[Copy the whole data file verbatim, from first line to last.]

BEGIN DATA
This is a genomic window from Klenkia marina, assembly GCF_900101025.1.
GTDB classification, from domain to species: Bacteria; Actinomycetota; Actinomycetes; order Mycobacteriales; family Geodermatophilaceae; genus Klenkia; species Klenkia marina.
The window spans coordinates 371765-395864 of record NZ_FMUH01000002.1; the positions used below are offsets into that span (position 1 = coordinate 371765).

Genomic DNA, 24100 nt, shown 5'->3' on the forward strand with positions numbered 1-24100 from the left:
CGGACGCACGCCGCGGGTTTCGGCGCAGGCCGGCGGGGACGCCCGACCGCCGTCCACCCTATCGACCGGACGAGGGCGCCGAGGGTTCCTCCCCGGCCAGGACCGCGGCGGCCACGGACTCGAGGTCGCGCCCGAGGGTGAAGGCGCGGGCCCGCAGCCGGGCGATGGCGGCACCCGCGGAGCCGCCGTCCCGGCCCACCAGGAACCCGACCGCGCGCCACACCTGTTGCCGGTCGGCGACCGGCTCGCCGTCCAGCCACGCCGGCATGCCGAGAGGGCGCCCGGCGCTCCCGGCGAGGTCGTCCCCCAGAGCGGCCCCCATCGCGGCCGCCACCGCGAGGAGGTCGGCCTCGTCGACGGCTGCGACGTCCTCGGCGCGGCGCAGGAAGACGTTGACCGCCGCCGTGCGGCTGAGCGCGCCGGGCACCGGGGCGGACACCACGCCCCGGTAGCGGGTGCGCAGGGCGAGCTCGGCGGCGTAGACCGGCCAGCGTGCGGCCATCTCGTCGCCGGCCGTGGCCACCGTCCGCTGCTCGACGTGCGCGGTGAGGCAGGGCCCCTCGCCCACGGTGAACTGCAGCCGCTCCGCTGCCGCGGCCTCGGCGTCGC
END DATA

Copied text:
This is a genomic window from Klenkia marina, assembly GCF_900101025.1.
GTDB classification, from domain to species: Bacteria; Actinomycetota; Actinomycetes; order Mycobacteriales; family Geodermatophilaceae; genus Klenkia; species Klenkia marina.
The window spans coordinates 371765-395864 of record NZ_FMUH01000002.1; the positions used below are offsets into that span (position 1 = coordinate 371765).

Genomic DNA, 24100 nt, shown 5'->3' on the forward strand with positions numbered 1-24100 from the left:
CGGACGCACGCCGCGGGTTTCGGCGCAGGCCGGCGGGGACGCCCGACCGCCGTCCACCCTATCGACCGGACGAGGGCGCCGAGGGTTCCTCCCCGGCCAGGACCGCGGCGGCCACGGACTCGAGGTCGCGCCCGAGGGTGAAGGCGCGGGCCCGCAGCCGGGCGATGGCGGCACCCGCGGAGCCGCCGTCCCGGCCCACCAGGAACCCGACCGCGCGCCACACCTGTTGCCGGTCGGCGACCGGCTCGCCGTCCAGCCACGCCGGCATGCCGAGAGGGCGCCCGGCGCTCCCGGCGAGGTCGTCCCCCAGAGCGGCCCCCATCGCGGCCGCCACCGCGAGGAGGTCGGCCTCGTCGACGGCTGCGACGTCCTCGGCGCGGCGCAGGAAGACGTTGACCGCCGCCGTGCGGCTGAGCGCGCCGGGCACCGGGGCGGACACCACGCCCCGGTAGCGGGTGCGCAGGGCGAGCTCGGCGGCGTAGACCGGCCAGCGTGCGGCCATCTCGTCGCCGGCCGTGGCCACCGTCCGCTGCTCGACGTGCGCGGTGAGGCAGGGCCCCTCGCCCACGGTGAACTGCAGCCGCTCCGCTGCCGCGGCCTCGGCGTCGC